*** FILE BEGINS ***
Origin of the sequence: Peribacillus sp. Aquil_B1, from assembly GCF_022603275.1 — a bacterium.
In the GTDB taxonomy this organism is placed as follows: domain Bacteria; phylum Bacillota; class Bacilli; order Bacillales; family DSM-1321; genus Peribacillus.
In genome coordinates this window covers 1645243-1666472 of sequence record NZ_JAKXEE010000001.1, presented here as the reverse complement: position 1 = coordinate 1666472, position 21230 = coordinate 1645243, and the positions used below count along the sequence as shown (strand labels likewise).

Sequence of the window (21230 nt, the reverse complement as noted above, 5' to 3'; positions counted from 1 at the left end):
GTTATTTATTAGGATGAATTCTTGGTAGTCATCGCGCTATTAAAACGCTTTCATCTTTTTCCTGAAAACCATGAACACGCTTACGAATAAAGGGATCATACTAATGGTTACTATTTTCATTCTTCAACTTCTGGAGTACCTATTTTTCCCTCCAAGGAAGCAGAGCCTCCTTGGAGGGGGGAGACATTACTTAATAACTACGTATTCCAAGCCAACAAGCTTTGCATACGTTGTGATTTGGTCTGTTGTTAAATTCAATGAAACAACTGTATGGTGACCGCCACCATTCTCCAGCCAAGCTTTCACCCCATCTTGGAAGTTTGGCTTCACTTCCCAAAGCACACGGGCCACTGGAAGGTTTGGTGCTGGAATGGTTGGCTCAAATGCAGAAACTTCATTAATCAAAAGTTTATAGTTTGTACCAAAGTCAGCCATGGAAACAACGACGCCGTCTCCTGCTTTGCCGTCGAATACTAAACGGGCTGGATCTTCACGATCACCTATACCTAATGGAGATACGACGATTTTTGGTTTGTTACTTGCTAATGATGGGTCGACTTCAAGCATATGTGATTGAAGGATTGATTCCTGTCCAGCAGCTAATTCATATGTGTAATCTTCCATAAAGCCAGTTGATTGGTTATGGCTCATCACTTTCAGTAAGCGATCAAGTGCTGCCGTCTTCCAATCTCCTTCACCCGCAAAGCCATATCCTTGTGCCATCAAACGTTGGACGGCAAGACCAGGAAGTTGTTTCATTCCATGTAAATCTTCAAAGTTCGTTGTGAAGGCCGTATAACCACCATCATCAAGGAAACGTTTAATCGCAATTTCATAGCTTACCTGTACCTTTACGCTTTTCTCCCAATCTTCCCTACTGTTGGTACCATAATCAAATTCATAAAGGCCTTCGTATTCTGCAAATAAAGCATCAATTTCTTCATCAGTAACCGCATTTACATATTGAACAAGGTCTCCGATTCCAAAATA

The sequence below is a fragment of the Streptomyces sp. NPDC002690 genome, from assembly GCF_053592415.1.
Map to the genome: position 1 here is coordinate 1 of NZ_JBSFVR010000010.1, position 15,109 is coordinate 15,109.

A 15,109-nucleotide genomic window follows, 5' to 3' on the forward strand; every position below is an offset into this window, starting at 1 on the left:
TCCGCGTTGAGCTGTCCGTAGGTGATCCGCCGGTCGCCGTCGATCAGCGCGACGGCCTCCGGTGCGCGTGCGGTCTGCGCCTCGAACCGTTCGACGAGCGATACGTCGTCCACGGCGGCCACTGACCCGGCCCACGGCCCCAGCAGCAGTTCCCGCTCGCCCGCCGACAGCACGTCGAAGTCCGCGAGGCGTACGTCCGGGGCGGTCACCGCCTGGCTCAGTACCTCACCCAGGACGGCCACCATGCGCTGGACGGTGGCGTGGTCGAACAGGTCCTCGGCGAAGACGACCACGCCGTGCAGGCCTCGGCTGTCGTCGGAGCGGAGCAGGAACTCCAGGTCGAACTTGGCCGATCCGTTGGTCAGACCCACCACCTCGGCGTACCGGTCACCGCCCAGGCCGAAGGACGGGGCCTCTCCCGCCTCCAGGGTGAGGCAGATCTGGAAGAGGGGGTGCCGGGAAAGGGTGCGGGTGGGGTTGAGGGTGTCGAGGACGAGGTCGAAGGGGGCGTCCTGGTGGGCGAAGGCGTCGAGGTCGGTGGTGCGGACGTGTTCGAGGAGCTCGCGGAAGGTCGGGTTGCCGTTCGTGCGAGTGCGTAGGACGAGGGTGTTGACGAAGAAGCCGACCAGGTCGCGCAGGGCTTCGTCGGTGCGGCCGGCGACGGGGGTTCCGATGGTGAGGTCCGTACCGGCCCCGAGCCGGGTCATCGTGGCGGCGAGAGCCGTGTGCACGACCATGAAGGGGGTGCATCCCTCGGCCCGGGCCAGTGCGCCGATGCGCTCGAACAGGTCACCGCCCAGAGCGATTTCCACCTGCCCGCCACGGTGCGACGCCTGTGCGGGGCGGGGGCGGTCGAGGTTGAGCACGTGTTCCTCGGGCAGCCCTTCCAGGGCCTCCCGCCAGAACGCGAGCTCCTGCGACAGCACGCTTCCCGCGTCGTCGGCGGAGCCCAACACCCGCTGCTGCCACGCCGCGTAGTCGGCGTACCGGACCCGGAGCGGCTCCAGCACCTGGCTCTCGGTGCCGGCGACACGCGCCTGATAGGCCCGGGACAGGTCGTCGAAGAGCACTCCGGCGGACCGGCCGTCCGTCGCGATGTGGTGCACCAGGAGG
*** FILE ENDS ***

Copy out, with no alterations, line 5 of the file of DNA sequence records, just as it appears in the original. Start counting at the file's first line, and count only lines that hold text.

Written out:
GTTATTTATTAGGATGAATTCTTGGTAGTCATCGCGCTATTAAAACGCTTTCATCTTTTTCCTGAAAACCATGAACACGCTTACGAATAAAGGGATCATACTAATGGTTACTATTTTCATTCTTCAACTTCTGGAGTACCTATTTTTCCCTCCAAGGAAGCAGAGCCTCCTTGGAGGGGGGAGACATTACTTAATAACTACGTATTCCAAGCCAACAAGCTTTGCATACGTTGTGATTTGGTCTGTTGTTAAATTCAATGAAACAACTGTATGGTGACCGCCACCATTCTCCAGCCAAGCTTTCACCCCATCTTGGAAGTTTGGCTTCACTTCCCAAAGCACACGGGCCACTGGAAGGTTTGGTGCTGGAATGGTTGGCTCAAATGCAGAAACTTCATTAATCAAAAGTTTATAGTTTGTACCAAAGTCAGCCATGGAAACAACGACGCCGTCTCCTGCTTTGCCGTCGAATACTAAACGGGCTGGATCTTCACGATCACCTATACCTAATGGAGATACGACGATTTTTGGTTTGTTACTTGCTAATGATGGGTCGACTTCAAGCATATGTGATTGAAGGATTGATTCCTGTCCAGCAGCTAATTCATATGTGTAATCTTCCATAAAGCCAGTTGATTGGTTATGGCTCATCACTTTCAGTAAGCGATCAAGTGCTGCCGTCTTCCAATCTCCTTCACCCGCAAAGCCATATCCTTGTGCCATCAAACGTTGGACGGCAAGACCAGGAAGTTGTTTCATTCCATGTAAATCTTCAAAGTTCGTTGTGAAGGCCGTATAACCACCATCATCAAGGAAACGTTTAATCGCAATTTCATAGCTTACCTGTACCTTTACGCTTTTCTCCCAATCTTCCCTACTGTTGGTACCATAATCAAATTCATAAAGGCCTTCGTATTCTGCAAATAAAGCATCAATTTCTTCATCAGTAACCGCATTTACATATTGAACAAGGTCTCCGATTCCAAAATA